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Attacks meant to incite sectarian violence
17 people were killed in Karbala on Sunday, after four successive blasts hit the city. Dozens more were wounded outside a local government building in an attack blamed on al Qaeda.
According to Reuters, the first bomb went off in front of an office where ID cards and passports were being issued. The next three went off as emergency serviced arrived to help those injured, according to police.
The bombs were in cars and were explosives attached to a motorbike. They tore off the fronts of several homes, and left bodies outside the rubble and metal scattered outside on the street.
A local resident, Mohammed Na'eim, said that he was indoors when he heard the explosion. "When I got outside, I saw many people wounded and some bodies on the ground." he said to Reuters.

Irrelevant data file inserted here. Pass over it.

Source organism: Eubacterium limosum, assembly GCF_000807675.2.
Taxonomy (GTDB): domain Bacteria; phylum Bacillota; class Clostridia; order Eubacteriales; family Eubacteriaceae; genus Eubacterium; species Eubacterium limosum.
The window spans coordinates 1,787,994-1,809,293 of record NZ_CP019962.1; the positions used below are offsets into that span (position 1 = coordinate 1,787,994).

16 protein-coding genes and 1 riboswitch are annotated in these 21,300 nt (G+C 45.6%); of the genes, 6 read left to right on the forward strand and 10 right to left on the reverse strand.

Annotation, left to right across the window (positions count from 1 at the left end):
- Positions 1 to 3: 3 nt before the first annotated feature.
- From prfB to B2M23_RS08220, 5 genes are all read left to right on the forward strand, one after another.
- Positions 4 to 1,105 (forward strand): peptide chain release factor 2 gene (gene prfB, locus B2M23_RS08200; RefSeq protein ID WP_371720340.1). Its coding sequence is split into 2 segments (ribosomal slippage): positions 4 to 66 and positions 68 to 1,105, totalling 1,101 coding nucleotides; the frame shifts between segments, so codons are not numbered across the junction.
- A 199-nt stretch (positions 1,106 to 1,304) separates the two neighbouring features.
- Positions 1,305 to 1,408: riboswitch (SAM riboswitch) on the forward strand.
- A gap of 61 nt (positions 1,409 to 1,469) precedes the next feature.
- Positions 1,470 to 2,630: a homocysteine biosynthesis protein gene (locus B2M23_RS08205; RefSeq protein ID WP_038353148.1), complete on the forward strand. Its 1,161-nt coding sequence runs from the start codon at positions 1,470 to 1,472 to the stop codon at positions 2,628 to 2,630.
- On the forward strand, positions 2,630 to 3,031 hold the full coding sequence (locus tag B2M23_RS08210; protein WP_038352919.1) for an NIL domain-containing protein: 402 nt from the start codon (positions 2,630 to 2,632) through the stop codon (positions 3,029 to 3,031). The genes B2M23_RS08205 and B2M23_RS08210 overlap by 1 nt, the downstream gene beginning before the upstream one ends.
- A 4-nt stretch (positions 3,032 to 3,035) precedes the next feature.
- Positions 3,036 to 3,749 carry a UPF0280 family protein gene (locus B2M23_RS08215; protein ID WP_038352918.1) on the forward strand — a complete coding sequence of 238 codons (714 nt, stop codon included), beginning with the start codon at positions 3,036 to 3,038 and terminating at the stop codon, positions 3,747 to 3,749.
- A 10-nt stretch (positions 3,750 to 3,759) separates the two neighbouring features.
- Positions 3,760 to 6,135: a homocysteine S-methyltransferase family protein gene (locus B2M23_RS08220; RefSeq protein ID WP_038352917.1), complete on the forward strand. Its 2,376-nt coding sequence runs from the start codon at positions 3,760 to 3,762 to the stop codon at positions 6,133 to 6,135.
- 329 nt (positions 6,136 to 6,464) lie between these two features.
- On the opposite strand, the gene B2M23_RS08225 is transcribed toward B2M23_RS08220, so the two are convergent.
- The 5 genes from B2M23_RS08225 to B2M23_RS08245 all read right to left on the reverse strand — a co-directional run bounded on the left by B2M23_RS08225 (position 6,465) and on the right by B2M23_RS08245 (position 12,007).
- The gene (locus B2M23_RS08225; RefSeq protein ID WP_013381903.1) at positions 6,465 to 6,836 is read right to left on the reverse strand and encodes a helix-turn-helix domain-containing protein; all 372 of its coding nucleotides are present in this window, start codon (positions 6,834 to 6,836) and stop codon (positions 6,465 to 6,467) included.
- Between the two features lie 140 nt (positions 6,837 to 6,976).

According to police officials in Karbala, 17 people were killed. 45 wounded were in Karbala's main hospital, and another 25 in the nearby city of Hilla, according to the Washinton Post.
In Iraq, violence has decreaedsince 2006, when sectarian strife was at its peak. However, according to Reuters, as U.S. troops are preparing to withdraw from the country, al Qaeda and Shiite militants are still carrying out attacks.
Karbala, an especially holy city, has witnessed much sectarian violence. In January, 25 people were killed and almost 70 were injured by two car bobms that were targeting Shiite pilgrims to the holy city.
The aim of the bombers was to ignite sectarian tension, said government official Hussein Shadhan al Aboudi, to BBC News. An attack earlier this month killed 22 pilgrims on their way to Syria.